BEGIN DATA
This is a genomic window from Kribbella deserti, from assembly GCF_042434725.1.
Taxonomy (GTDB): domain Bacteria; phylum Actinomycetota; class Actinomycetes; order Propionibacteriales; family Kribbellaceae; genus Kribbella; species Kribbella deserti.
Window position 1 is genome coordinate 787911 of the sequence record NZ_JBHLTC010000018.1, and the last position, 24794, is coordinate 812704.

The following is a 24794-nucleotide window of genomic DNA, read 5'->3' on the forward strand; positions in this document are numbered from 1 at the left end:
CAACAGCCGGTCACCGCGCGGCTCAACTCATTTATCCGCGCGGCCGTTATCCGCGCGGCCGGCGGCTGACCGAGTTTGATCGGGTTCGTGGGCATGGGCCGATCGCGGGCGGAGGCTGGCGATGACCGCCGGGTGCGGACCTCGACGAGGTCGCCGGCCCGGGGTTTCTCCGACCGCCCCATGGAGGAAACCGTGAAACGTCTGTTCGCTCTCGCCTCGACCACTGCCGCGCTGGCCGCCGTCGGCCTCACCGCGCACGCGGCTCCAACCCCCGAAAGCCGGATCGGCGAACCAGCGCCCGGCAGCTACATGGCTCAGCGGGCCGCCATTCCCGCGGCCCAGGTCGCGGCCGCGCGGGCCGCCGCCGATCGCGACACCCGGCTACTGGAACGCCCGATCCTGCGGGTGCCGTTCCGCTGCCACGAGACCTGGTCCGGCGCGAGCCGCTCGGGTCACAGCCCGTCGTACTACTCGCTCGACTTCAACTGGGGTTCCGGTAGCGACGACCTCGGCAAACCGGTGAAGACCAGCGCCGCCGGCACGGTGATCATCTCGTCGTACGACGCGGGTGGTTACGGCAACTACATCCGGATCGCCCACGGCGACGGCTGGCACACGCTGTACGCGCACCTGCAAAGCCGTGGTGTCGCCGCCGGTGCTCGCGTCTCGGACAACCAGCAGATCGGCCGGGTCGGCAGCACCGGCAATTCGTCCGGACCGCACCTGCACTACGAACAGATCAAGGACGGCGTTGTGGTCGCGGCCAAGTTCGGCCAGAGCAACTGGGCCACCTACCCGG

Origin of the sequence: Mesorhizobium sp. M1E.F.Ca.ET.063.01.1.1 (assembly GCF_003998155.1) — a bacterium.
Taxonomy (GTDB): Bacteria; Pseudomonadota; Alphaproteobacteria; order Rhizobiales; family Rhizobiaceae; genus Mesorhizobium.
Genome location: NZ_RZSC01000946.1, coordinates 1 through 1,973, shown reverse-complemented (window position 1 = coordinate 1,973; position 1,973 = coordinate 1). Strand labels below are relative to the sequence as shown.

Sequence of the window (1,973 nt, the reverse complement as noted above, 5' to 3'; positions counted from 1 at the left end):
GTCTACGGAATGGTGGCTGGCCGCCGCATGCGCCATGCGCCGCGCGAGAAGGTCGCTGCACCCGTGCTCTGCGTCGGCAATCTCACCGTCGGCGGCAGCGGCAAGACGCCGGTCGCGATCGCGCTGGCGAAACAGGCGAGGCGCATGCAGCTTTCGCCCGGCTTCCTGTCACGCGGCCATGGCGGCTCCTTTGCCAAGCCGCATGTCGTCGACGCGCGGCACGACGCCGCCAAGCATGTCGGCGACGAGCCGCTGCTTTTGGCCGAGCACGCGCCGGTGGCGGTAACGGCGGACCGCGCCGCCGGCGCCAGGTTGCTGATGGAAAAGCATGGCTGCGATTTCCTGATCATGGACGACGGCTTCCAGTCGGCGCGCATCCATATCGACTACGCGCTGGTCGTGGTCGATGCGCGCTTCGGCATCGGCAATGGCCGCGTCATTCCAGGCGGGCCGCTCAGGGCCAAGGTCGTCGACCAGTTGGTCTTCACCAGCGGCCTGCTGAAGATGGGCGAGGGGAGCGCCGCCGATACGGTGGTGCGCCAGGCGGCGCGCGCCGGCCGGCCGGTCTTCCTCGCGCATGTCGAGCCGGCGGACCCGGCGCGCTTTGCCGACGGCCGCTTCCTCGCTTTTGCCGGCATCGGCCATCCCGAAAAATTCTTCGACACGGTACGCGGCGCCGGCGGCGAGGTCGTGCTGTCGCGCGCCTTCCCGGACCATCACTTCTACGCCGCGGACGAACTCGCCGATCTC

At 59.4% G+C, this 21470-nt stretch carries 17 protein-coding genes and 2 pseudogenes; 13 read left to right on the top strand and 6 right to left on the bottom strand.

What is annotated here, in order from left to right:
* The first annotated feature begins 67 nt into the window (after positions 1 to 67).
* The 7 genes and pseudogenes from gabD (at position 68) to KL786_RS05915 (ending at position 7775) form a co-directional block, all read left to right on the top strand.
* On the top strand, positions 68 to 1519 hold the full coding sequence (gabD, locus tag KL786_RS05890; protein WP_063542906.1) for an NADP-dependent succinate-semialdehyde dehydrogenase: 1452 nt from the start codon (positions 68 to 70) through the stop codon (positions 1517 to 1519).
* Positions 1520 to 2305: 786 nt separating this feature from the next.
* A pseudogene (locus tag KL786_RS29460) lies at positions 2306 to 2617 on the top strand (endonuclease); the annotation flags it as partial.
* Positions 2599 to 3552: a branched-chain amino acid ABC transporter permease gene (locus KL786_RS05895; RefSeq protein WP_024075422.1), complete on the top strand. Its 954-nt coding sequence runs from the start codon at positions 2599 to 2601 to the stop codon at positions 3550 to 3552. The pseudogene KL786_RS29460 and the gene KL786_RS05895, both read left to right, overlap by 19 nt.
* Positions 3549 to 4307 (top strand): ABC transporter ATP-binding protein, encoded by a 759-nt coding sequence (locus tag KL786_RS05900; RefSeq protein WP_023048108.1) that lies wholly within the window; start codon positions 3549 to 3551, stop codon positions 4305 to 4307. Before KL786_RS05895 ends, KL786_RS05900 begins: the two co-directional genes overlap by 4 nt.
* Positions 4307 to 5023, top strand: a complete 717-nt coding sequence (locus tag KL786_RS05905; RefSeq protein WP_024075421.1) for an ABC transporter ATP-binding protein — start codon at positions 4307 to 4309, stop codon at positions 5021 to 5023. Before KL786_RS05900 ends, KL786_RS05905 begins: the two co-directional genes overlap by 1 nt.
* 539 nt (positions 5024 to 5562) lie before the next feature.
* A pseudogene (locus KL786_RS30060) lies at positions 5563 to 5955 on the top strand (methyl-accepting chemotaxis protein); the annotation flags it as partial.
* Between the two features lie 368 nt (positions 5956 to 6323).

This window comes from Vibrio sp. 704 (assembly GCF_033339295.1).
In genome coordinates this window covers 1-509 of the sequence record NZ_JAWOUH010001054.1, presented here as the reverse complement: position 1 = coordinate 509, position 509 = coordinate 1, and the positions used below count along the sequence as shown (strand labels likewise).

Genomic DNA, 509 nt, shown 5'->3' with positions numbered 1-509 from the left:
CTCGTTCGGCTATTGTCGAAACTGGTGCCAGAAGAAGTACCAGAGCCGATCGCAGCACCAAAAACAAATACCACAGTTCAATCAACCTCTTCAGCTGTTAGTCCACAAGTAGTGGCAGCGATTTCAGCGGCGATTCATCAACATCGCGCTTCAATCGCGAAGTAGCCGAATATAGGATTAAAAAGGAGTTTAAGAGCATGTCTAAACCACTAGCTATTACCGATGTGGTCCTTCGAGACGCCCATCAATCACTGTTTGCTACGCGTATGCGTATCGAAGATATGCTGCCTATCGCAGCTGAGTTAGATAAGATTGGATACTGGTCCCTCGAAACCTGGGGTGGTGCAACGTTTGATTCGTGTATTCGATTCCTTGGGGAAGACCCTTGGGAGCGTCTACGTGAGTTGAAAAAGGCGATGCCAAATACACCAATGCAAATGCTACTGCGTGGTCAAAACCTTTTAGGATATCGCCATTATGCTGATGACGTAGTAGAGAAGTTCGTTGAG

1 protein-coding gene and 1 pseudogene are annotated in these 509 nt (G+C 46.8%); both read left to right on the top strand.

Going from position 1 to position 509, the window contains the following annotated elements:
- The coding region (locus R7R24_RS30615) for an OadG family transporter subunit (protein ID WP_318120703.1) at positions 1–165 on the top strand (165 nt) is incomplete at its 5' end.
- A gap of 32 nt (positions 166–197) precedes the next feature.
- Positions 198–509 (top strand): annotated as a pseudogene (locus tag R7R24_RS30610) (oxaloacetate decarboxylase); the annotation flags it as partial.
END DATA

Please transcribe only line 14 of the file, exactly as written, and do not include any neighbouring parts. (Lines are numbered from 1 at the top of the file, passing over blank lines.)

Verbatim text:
* The 7 genes and pseudogenes from gabD (at position 68) to KL786_RS05915 (ending at position 7775) form a co-directional block, all read left to right on the top strand.